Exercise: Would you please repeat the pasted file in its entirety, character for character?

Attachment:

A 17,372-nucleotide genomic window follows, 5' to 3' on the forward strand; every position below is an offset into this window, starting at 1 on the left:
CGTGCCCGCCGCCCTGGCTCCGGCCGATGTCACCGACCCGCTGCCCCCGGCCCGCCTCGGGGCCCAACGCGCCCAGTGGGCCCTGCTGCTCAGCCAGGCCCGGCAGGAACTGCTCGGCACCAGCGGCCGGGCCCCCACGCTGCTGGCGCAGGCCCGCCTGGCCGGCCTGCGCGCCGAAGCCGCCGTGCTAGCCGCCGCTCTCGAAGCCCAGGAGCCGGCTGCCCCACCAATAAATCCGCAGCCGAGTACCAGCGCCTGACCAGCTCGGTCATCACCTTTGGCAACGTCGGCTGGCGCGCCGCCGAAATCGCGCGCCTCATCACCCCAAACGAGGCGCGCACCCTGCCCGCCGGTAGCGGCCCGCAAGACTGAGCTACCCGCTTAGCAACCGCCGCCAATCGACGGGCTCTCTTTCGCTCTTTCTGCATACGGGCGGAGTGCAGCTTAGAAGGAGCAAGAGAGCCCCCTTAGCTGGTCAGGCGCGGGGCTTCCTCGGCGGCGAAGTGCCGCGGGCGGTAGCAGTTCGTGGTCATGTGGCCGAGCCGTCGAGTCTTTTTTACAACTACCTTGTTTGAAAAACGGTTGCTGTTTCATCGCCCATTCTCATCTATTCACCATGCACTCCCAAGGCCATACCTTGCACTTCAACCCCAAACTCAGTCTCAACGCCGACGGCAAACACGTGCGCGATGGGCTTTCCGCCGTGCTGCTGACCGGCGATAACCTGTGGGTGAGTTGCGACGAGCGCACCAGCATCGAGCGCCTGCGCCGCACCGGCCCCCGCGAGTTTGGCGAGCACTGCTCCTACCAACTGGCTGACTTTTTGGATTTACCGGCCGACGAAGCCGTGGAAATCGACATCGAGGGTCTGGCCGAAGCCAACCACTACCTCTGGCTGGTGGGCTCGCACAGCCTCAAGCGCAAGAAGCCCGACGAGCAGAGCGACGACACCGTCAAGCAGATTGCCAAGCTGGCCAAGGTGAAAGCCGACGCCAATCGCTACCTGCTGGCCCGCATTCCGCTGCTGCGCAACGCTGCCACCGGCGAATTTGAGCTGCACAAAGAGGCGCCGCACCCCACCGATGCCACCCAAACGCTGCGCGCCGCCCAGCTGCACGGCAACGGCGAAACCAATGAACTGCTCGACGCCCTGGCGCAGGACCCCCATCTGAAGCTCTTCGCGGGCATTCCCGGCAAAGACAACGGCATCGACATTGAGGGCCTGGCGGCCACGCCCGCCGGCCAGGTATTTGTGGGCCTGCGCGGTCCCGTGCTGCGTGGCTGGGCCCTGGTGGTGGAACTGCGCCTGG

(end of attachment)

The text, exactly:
A 17,372-nucleotide genomic window follows, 5' to 3' on the forward strand; every position below is an offset into this window, starting at 1 on the left:
CGTGCCCGCCGCCCTGGCTCCGGCCGATGTCACCGACCCGCTGCCCCCGGCCCGCCTCGGGGCCCAACGCGCCCAGTGGGCCCTGCTGCTCAGCCAGGCCCGGCAGGAACTGCTCGGCACCAGCGGCCGGGCCCCCACGCTGCTGGCGCAGGCCCGCCTGGCCGGCCTGCGCGCCGAAGCCGCCGTGCTAGCCGCCGCTCTCGAAGCCCAGGAGCCGGCTGCCCCACCAATAAATCCGCAGCCGAGTACCAGCGCCTGACCAGCTCGGTCATCACCTTTGGCAACGTCGGCTGGCGCGCCGCCGAAATCGCGCGCCTCATCACCCCAAACGAGGCGCGCACCCTGCCCGCCGGTAGCGGCCCGCAAGACTGAGCTACCCGCTTAGCAACCGCCGCCAATCGACGGGCTCTCTTTCGCTCTTTCTGCATACGGGCGGAGTGCAGCTTAGAAGGAGCAAGAGAGCCCCCTTAGCTGGTCAGGCGCGGGGCTTCCTCGGCGGCGAAGTGCCGCGGGCGGTAGCAGTTCGTGGTCATGTGGCCGAGCCGTCGAGTCTTTTTTACAACTACCTTGTTTGAAAAACGGTTGCTGTTTCATCGCCCATTCTCATCTATTCACCATGCACTCCCAAGGCCATACCTTGCACTTCAACCCCAAACTCAGTCTCAACGCCGACGGCAAACACGTGCGCGATGGGCTTTCCGCCGTGCTGCTGACCGGCGATAACCTGTGGGTGAGTTGCGACGAGCGCACCAGCATCGAGCGCCTGCGCCGCACCGGCCCCCGCGAGTTTGGCGAGCACTGCTCCTACCAACTGGCTGACTTTTTGGATTTACCGGCCGACGAAGCCGTGGAAATCGACATCGAGGGTCTGGCCGAAGCCAACCACTACCTCTGGCTGGTGGGCTCGCACAGCCTCAAGCGCAAGAAGCCCGACGAGCAGAGCGACGACACCGTCAAGCAGATTGCCAAGCTGGCCAAGGTGAAAGCCGACGCCAATCGCTACCTGCTGGCCCGCATTCCGCTGCTGCGCAACGCTGCCACCGGCGAATTTGAGCTGCACAAAGAGGCGCCGCACCCCACCGATGCCACCCAAACGCTGCGCGCCGCCCAGCTGCACGGCAACGGCGAAACCAATGAACTGCTCGACGCCCTGGCGCAGGACCCCCATCTGAAGCTCTTCGCGGGCATTCCCGGCAAAGACAACGGCATCGACATTGAGGGCCTGGCGGCCACGCCCGCCGGCCAGGTATTTGTGGGCCTGCGCGGTCCCGTGCTGCGTGGCTGGGCCCTGGTGGTGGAACTGCGCCTGG